November 11, 2021 PAO-11-21-CL-09
In order to reach this potential, these complex models must be able to operate in a high-throughput manner. This is driven by a need for efficiency in drug discovery and screening and further motivated by the end goal — providing treatments to patients with the best chance of a positive outcome.
3D cell culture has the incredible ability to faithfully model a cell while it’s being cultured ex vivo. 3D culture format varies based on needs and available technology and includes tissue models, spheroids, and organoids. Tissue models with solid synthetic scaffolds mimic a broad range of 3D tissue structures. Spheroid models are simple, widely used multicellular 3D models derived from 2D cell lines that can be generated from a broad range of cell types, such as tumor spheroids, embryoid bodies, hepatospheres, neurospheres, and mammospheres. However, eclipsing both of these models in sophistication and potential are organoids, the most advanced 3D models. Organoids can be generated from pluripotent stem cells (PSCs) and adult stem cells (ASCs). Influenced by growth factors and extracellular matrices (ECMs), organoids support advancements in the study of organogenesis, disease modeling, and subsequent patient-specific therapies.
3D models can play a role in both drug discovery and screening, with the approach and tools tailored to researchers’ needs at each stage. 3D models may be used to screen and discover new therapeutic prospects from molecular libraries or be used to deduce the most effective choice from an array of available therapies.
Organoids are being studied for their predictive ability regarding clinical response. Researchers can look for resistance or sensitivity of the cancer cells to the selected therapeutic regimen.1 Furthermore, these models can be used to investigate which gene transcription changes were correlated with sensitivity and resistance, revealing chemotherapy sensitivity signatures.2
Clinical trials that demonstrate the utility of organoids in personalized medicine are already underway. The Pancreatic Adenocarcinoma Signature Stratification for Treatment (PASS-01) trial in pancreatic cancer randomizes patients to 1 of 2 chemotherapies while establishing patient-derived organoids in parallel with the aim of demonstrating predictive power of patient response.3
“This research collaboration represents a joint deep dive into the scientific opportunities of a clinical trial, which, we are demonstrating, can include following patient responses while predicting them through ex vivo modeling of the patient’s own cancer.”
— Dennis Plenker, Ph.D., Research Investigator (Tuveson lab),
Technical Manager CSHL Organoid Facility, Cold Spring Harbor Laboratory
3D organoid models derived from human tissue are utilized for drug discovery and screening because of their ability to predict clinical human outcomes. They offer incredible potential for the future of personalized medicine. However, to realize this, these models must be able to operate in a high-throughput environment for capacity, efficiency, and practical utility. Translation of 3D cell culture to high throughput is complex, and certain considerations must be accounted for and challenges overcome.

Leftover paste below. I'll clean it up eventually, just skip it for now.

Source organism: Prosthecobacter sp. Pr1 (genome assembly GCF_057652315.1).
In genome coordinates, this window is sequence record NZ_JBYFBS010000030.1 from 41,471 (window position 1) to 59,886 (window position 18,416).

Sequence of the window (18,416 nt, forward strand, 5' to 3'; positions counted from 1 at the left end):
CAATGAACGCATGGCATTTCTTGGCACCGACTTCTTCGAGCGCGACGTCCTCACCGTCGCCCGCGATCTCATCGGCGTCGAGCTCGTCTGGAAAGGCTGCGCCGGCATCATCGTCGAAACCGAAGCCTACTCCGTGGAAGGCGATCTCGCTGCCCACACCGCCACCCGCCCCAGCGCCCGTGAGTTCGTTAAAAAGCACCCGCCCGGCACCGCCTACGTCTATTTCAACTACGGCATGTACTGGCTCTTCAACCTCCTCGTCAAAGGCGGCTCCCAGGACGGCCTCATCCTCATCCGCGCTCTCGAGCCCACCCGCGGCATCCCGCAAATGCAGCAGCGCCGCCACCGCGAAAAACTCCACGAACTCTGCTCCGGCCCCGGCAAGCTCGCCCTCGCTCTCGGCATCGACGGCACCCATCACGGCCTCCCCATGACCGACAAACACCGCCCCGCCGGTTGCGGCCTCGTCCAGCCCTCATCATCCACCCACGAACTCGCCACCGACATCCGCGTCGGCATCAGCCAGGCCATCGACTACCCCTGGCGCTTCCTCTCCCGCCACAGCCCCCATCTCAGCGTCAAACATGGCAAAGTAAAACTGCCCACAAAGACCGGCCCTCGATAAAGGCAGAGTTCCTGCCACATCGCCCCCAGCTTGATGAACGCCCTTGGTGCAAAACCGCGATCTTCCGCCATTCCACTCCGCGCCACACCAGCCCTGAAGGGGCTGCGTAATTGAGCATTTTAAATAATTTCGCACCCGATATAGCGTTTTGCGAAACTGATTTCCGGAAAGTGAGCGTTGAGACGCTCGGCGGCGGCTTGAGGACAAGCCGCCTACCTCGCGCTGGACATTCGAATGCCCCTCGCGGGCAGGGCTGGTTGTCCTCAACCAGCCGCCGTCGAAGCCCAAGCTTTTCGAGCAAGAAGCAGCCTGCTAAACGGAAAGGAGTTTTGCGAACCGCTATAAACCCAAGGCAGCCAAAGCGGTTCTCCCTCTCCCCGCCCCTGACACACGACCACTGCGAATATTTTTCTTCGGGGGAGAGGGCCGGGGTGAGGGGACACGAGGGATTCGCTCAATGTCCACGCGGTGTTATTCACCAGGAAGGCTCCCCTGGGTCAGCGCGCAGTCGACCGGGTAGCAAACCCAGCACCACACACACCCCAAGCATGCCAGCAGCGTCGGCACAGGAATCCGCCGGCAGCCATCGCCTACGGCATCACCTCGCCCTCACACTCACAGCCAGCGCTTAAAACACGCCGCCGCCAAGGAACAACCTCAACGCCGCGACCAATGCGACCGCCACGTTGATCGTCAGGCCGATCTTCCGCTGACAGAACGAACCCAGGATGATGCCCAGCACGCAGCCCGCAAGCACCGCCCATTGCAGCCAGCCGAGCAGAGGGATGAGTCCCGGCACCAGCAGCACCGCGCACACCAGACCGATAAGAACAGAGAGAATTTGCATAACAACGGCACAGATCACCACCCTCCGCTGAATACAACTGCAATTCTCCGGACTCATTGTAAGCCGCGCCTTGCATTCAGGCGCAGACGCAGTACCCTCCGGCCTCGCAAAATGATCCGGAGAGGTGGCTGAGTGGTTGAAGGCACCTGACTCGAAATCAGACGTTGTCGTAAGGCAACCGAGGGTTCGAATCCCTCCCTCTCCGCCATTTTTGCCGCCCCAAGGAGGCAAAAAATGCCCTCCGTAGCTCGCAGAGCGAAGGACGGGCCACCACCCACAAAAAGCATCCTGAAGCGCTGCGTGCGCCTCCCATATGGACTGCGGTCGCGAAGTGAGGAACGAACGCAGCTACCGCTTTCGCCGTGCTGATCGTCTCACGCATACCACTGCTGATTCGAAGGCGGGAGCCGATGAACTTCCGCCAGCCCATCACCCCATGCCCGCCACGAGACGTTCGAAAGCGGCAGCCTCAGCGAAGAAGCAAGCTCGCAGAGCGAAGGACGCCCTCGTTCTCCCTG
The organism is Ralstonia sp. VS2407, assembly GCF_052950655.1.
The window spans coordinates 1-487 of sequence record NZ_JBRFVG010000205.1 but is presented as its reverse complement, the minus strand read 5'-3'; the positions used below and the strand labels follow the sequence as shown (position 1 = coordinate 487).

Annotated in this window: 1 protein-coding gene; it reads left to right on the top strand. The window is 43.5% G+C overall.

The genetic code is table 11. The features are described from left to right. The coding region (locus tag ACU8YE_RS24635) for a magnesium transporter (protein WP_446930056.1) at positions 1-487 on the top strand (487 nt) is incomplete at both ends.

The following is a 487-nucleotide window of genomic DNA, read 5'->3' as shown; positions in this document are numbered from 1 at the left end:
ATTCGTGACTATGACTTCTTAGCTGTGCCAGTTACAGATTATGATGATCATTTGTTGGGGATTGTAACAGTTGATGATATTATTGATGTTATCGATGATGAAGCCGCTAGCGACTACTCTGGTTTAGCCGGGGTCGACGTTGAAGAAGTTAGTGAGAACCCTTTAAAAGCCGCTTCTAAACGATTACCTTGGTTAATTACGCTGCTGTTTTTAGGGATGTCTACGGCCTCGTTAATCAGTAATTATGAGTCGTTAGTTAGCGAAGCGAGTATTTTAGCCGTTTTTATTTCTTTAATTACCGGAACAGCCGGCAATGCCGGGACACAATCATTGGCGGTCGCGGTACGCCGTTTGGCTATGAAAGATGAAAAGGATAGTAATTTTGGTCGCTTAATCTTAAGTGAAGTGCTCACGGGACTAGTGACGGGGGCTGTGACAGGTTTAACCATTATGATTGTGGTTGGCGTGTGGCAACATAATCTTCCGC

One of the most important aspects of any assay is reproducibility. This is a key challenge in bringing organoids into a high-throughput environment. Variability in growth rates, morphologies, and requirements for growth conditions and matrices can hinder the homogeneity and reproducibility of organoid assays, making implementation in high throughput more challenging. Each sample and cell is different, making each assay in many ways unique unto itself.
Cancer treatments are often given in combination, but running comprehensive assays on the optimal number of combination therapies can result in researchers quickly running up against the limitations of their culture materials and technology.
Automation, including creating, removing, and moving the spheroids or organoids into the encapsulation medium can present a technological challenge. One such area automation has been successful in is imaging (batch processing of data). Additionally, equipment can be more costly as methods require a greater degree of sophistication.
Plasticware can contribute to the success or failure of 3D modeling. Signal-to-noise ratio must be carefully optimized when moving from 2D to 3D.
As assays become more miniaturized to adapt to high-throughput screening, volume decreases, presenting measurement limitations and noise due to evaporation.
Bioinformatics and data-processing capabilities must also be considered, with adequate computing power to handle the large amounts of data generated from high-throughput experiments — but established analyses pipelines from 2D screens can be used.
Researchers must be able to obtain a high enough density of cells to conduct high-throughput analysis of 3D models.